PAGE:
Rhett Miller opens his second solo album with this pop-rock guitar number that compares his complicated love life to the affairs of Czech novelist Franz Kafka and German composer Richard Wagner.
On a break between albums with his band, the Old 97's, the singer went on a backpacking trip to Europe in 2001, where he caught a production of Wagner's opera Tristan And Isolde
at the Prague Opera House. Not realizing the show was seven hours long, Miller had a lot of time to kill between acts and was fortunate to have a copy of Kafka's letters to occupy himself. He also read up on Wagner and discovered a connection between the artists. He recalled in a 2022 Songfacts interview
"As I researched [Wagner], I just realized what a creep he was, politically, with his antisemitism and his friendship with Hitler. I also realized, just in terms of lifestyle choices, how much he had in common with Kafka. They were both these intense artists, who lived and died by their work, and threw themselves into their work. And both of them wound up having affairs with wives of their friends. That connection between the two of them - one of them, a historic antisemite, and one of them, Kafka, my favorite Jewish writer."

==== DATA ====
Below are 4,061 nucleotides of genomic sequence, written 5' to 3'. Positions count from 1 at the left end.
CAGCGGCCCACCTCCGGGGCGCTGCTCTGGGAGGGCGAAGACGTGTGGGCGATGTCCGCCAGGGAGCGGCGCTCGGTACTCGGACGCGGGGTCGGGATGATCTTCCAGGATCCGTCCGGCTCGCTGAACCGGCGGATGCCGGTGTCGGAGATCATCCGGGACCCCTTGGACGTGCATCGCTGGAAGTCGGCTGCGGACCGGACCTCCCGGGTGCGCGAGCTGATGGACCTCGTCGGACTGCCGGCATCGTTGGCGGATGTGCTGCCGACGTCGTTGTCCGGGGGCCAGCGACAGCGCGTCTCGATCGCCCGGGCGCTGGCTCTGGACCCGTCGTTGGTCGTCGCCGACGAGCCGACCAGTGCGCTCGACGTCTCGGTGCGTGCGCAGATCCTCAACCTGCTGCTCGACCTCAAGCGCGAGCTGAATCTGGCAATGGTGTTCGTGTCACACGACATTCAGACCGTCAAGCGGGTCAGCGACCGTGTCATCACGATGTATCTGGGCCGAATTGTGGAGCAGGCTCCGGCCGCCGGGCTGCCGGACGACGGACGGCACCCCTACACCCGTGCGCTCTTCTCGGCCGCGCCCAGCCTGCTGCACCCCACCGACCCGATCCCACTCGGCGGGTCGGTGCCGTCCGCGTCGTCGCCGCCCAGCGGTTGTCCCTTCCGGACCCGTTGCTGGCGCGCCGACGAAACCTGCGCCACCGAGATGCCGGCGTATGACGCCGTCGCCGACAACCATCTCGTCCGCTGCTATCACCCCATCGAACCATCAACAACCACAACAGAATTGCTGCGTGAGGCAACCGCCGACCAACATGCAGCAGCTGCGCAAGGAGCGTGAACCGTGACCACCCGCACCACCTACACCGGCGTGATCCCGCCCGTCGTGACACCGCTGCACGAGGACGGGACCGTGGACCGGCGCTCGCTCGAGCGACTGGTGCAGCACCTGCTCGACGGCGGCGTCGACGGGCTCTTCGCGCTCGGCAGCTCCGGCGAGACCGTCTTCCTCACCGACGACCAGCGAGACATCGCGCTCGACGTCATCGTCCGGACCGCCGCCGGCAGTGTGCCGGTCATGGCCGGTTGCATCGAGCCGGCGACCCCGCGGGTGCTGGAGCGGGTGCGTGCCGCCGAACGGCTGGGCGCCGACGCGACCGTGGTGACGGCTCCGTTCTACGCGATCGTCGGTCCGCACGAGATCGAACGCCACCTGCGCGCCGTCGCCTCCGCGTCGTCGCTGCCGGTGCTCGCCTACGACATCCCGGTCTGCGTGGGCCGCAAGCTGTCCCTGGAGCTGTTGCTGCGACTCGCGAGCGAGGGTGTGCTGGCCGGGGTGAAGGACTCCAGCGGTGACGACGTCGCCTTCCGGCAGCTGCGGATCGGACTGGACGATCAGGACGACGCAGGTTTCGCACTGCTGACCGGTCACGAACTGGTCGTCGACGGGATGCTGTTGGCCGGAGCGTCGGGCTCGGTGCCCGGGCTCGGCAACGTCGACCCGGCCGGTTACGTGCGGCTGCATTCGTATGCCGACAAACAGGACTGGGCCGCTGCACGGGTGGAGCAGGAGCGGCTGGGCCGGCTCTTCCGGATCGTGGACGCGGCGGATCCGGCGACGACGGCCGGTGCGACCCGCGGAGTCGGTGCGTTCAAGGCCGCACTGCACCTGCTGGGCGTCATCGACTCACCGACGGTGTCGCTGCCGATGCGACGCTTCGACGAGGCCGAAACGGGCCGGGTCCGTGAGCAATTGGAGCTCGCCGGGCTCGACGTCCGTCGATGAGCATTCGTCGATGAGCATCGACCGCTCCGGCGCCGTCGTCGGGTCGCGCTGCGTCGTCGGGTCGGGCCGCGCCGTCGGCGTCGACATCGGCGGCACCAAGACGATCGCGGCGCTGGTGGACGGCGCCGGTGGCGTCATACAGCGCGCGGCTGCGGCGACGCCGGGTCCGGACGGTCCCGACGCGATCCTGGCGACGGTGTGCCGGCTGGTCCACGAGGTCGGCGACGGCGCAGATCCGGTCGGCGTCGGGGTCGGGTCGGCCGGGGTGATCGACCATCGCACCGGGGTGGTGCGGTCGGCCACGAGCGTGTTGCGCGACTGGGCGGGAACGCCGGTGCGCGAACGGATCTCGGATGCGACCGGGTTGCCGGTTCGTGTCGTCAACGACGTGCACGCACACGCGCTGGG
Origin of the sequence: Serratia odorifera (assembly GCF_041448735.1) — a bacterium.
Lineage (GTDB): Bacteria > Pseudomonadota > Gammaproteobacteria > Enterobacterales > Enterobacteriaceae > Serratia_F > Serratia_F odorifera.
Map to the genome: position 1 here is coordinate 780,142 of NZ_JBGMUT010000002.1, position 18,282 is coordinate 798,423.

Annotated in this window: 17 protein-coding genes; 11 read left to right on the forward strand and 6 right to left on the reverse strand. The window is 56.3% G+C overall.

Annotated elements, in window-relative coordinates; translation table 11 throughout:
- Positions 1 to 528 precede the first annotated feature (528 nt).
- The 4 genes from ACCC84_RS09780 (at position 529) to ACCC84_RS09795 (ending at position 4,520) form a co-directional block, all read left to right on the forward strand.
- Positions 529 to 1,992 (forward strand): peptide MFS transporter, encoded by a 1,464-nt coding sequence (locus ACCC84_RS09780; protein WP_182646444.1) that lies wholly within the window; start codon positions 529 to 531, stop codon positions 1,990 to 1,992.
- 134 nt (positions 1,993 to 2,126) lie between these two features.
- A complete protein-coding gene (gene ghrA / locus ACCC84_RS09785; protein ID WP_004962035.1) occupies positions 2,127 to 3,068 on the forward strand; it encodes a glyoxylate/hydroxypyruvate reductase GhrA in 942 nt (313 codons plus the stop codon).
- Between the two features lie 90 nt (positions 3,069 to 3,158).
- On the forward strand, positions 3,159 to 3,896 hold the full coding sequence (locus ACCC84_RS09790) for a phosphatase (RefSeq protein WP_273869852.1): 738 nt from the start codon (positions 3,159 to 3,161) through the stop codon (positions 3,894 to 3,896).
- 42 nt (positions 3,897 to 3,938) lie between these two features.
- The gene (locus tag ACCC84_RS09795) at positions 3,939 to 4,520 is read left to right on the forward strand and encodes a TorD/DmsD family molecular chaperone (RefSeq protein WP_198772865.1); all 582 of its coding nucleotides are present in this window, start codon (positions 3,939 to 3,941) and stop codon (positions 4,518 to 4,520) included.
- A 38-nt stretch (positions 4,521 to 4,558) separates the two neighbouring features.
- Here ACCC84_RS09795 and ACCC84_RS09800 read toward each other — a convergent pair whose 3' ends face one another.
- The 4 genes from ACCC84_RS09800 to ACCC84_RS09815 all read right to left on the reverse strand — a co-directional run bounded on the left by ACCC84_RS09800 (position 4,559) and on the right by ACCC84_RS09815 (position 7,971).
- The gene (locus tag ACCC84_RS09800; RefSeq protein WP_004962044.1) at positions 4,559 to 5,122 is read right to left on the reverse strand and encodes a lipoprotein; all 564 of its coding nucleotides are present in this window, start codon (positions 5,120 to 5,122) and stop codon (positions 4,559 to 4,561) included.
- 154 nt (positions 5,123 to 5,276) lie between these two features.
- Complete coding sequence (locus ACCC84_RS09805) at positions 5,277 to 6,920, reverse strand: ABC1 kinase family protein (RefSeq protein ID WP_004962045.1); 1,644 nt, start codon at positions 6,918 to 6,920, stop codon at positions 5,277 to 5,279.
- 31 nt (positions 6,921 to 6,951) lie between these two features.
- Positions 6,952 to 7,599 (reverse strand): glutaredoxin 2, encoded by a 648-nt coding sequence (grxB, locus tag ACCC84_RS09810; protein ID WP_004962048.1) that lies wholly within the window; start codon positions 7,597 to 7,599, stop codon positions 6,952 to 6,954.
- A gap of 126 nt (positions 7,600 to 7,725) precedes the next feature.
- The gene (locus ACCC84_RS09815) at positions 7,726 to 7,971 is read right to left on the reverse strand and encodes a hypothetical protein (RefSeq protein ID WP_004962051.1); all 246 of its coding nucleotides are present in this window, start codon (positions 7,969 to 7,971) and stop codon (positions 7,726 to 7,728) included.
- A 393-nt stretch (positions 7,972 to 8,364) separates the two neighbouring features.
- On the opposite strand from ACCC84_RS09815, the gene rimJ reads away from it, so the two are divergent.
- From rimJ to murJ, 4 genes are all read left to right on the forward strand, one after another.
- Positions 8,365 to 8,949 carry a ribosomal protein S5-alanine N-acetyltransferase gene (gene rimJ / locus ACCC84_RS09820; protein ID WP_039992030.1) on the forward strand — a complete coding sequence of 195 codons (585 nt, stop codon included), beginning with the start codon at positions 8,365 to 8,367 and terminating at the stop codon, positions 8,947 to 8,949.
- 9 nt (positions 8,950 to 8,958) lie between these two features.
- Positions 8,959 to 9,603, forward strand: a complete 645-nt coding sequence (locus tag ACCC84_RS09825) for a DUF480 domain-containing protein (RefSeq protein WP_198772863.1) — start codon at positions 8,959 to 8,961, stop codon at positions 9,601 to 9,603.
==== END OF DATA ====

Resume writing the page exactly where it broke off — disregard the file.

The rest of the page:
Miller also saw similarities in the men's romantic histories and his own struggles in a relationship with a woman who was already taken, which inspired the song.
"I, at the time, had just met the woman I was going to end up marrying," he continued. "She also had a boyfriend at the time. I was falling in love and it was forbidden and both of these wildly different men were involved in these forbidden romances. It all kind of stacked up and became this song, and it's such a weird song. It's got this historical structure where I'm talking about Wagner and then I'm talking about Kafka, but really, I'm thinking about my own stupid situation."